In this analysis of a nationally representative sample of women in the US, we found that overall, women with diabetes were less likely to be concordant with cervical cancer screening; however once controlling for other predictors of concordant screening, the association with diabetes was attenuated towards the null and no longer statistically significant. Most predictors of concordant screening were similar for women with or without diabetes but we did see evidence of heterogeneity for urbanicity, income and delayed medical care. We also found little evidence that reasons for not being screened differed by diabetes status.
Most studies examining cervical cancer screening by diabetes status have been conducted outside of the US. Within the US, a previous analysis using the Behavioral Risk Factor Surveillance System (BRFSS) found a lower prevalence of cervical cancer screening among women with diabetes compared to those without even after adjustment for other factors, but that study was limited to HPV testing and if women had ever been tested. We reported on Pap smears and HPV testing combined but unlike the BRFSS analysis, once we controlled for other participant characteristics, there was no association between diabetes status and concordant screening. In the BRFSS, there was also indication of lower rates of screening in southern states while there was no evidence of regional differences in the NHIS.
Another recent retrospective cohort study conducted in Canada found lower cervical cancer screening rates among women with prevalent (but not incident) diabetes. They found women with diabetes had a 15% lower rate of concordant cervical cancer screening compared to women without diabetes. There are a number of factors that make these analyses difficult to compare. Most notably, the population demographics differ, as well as each country’s healthcare system. Since the strongest associations we found for predictors in this analysis were healthcare-related (i.e. having health insurance, a usual place for healthcare, and visiting a doctor in the past year), it is important to have data available for diabetes and cervical cancer screening in the US. In our analysis, we excluded women with incident diabetes diagnosed in the year prior to the survey because of insufficient numbers and noted detection biases.
We did not find evidence that screening concordance by race/ethnicity differed by diabetes status. This is important because the risk of being diagnosed with and dying from diabetes and cervical cancer are both higher in Hispanic and Black non-Hispanic women.[9, 14, 15] Based on this analysis, interventions targeted to increase screening in these groups would not need to consider diabetes as a modifying factor. Access to care still appears to be the biggest obstacle regardless of diabetes. This may apply to other chronic conditions also since the number of chronic conditions was not predictive of concordant screening after adjusting for other factors.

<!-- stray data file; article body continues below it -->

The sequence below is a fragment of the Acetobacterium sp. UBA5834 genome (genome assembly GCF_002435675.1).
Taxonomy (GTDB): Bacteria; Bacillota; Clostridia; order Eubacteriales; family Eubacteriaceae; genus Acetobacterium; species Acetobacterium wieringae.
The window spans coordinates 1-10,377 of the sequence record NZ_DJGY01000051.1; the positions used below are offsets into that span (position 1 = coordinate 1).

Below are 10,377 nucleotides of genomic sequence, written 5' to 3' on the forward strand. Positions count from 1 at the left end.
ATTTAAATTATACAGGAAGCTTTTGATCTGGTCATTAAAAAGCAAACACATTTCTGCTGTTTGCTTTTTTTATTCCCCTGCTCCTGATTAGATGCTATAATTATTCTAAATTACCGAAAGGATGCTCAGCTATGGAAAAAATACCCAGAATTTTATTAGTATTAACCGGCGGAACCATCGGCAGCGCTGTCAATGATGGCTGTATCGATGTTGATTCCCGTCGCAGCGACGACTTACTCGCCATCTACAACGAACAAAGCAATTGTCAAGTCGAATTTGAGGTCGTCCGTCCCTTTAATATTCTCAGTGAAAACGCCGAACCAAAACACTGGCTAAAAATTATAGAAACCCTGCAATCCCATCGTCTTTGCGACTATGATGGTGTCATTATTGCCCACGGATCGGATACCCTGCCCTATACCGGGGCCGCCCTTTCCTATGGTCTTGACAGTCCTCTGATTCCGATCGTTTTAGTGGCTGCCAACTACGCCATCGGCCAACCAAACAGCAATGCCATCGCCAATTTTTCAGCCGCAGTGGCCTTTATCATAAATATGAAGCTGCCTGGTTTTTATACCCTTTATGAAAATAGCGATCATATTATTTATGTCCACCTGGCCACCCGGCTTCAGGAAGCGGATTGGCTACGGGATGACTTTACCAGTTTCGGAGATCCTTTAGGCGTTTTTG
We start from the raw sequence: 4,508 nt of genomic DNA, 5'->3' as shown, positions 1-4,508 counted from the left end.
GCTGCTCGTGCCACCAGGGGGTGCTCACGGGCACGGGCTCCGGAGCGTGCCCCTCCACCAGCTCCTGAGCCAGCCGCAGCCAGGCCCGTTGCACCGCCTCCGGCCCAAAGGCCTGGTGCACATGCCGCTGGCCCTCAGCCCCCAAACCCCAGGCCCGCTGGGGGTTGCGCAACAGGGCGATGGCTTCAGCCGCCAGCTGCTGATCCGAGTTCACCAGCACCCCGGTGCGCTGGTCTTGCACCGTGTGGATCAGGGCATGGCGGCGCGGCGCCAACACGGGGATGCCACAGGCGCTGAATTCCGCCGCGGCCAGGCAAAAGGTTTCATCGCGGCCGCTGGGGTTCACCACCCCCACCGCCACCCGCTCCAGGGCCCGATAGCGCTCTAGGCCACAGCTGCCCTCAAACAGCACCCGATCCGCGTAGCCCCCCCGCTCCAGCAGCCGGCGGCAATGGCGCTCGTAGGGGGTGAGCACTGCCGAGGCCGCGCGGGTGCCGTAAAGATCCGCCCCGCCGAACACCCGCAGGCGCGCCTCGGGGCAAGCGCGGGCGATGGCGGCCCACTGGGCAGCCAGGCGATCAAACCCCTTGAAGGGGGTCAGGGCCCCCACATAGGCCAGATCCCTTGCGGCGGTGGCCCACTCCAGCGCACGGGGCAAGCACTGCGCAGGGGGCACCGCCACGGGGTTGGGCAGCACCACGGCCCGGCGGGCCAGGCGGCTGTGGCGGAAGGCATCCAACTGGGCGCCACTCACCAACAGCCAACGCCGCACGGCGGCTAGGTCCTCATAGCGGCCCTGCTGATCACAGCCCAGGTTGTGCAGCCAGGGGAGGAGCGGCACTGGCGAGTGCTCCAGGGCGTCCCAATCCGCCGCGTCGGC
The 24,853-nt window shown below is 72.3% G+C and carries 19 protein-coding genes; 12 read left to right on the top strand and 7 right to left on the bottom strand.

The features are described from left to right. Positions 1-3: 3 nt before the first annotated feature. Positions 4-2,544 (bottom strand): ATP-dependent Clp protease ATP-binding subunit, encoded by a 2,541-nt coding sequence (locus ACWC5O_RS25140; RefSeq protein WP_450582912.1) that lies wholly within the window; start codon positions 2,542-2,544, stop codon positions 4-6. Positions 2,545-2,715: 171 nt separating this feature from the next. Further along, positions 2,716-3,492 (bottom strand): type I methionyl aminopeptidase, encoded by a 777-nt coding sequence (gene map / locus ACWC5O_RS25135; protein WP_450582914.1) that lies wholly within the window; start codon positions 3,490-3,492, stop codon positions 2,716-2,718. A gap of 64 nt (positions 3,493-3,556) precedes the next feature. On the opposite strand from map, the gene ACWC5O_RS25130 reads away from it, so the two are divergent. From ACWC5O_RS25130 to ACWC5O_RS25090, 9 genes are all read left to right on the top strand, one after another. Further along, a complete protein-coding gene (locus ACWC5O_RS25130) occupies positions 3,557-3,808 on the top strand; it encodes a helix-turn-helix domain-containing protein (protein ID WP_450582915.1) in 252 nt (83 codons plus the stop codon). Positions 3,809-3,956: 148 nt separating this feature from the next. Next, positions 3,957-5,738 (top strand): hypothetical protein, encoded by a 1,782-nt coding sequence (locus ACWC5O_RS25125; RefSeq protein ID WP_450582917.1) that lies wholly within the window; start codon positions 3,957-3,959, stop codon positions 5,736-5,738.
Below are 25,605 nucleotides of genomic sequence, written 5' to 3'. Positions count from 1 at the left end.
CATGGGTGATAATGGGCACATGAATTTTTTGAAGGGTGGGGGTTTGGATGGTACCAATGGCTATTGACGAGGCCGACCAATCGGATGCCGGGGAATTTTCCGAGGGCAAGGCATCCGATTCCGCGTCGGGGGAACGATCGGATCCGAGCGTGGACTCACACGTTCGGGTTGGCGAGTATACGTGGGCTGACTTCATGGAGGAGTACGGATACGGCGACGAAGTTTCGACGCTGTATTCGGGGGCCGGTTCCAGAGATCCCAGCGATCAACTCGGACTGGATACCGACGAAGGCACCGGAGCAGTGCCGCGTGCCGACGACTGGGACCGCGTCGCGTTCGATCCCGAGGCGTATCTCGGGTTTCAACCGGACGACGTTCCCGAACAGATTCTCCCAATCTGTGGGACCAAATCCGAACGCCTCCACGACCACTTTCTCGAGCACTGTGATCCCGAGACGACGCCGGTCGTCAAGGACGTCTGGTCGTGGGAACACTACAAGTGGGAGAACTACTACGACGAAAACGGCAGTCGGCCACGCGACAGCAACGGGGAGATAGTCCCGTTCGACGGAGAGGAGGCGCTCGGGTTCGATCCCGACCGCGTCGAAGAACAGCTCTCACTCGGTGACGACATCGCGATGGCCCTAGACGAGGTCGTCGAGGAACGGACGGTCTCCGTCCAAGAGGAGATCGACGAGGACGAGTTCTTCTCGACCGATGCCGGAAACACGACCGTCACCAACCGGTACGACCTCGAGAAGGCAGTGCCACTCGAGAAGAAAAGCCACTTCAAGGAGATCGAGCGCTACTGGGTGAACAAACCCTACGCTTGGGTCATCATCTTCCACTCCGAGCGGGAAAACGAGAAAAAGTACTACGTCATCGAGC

The differences we found by diabetes status for urbanicity are interesting in that women with diabetes in rural areas are more likely to be screened for cervical cancer than women in metro areas while women without diabetes in rural areas are less likely to be screened than women in metro areas. Breast and cervical cancer screening have been shown to be persistently lower in rural communities and these women face additional barriers to healthcare. Perhaps having a chronic condition, such as diabetes, helps overcome some of these barriers in rural communities but acts more of a burden in metro areas. While studies have compared barriers to cervical cancer screening in urban and rural women,[17, 18] we are unaware of any that have examined the barriers by diabetes or other chronic disease status.
A major limitation of this analysis is relying on self-reported screening, which makes it less reliable to compare Pap smears and HPV tests to each other. However, for the purposes of this analysis, the focus was on any concordant screening. Because the NHIS includes such a broad questionnaire, we were able to control for and examine many potential predictors of concordant screening. However, it should be noted that we calculated a substantial number of statistical tests and did not adjust for multiple testing. It is also important that these data were collected prior to the Covid-19 pandemic, which has provided substantial disruption to cancer screening schedules and routines. It is unclear how these results might differ as screenings begin to recover and it is unlikely that the recovery will be equal across groups, which could exacerbate existing disparities.
Cervical cancer screening rates have been declining since 2000. Because of lower survival from cervical cancer among women with diabetes and increasing prevalence of diabetes, it is important to increase cervical cancer screening in these women. Based on the results of this study, it appears that while cervical cancer screening concordance may be lower in women with diabetes compared to those without, most barriers to screening are common to all women.